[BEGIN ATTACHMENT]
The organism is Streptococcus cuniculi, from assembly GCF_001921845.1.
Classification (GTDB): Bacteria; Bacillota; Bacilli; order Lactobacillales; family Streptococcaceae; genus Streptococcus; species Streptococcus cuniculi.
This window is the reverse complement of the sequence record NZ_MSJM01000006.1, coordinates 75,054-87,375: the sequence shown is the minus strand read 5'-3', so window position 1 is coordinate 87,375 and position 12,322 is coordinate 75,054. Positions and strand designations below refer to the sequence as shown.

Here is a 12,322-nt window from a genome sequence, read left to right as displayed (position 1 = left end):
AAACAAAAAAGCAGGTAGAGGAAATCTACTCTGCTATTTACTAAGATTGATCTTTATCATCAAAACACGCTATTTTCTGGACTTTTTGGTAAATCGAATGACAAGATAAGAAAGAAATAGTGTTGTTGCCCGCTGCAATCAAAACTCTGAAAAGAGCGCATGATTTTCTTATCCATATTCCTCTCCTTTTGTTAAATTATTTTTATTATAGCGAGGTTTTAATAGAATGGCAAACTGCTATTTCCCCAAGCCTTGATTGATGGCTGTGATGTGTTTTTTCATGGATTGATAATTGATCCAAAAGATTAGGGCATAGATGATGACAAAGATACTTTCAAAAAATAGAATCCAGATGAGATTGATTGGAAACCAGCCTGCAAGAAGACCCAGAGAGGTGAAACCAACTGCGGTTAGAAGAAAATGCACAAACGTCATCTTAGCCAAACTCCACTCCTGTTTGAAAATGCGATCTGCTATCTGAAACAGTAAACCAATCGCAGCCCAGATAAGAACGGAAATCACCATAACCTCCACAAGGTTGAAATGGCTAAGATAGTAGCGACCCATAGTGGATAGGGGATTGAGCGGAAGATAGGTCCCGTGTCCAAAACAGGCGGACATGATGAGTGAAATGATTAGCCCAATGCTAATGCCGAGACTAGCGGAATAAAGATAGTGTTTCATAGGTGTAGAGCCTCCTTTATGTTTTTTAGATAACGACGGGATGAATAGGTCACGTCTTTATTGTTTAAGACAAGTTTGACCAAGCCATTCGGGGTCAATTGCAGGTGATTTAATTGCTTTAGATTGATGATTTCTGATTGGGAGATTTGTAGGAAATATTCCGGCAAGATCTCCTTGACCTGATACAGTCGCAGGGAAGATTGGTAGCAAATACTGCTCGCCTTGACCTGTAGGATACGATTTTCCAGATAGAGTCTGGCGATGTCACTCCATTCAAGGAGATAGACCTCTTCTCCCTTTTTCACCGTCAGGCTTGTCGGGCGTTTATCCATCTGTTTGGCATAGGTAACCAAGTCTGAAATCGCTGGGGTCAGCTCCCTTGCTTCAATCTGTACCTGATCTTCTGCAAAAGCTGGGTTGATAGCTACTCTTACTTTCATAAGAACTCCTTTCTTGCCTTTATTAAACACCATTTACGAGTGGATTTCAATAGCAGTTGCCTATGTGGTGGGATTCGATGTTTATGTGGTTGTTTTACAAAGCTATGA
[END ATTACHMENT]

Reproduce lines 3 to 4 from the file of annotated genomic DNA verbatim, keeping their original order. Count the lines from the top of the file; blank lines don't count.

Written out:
This window is the reverse complement of the sequence record NZ_MSJM01000006.1, coordinates 75,054-87,375: the sequence shown is the minus strand read 5'-3', so window position 1 is coordinate 87,375 and position 12,322 is coordinate 75,054. Positions and strand designations below refer to the sequence as shown.

Here is a 12,322-nt window from a genome sequence, read left to right as displayed (position 1 = left end):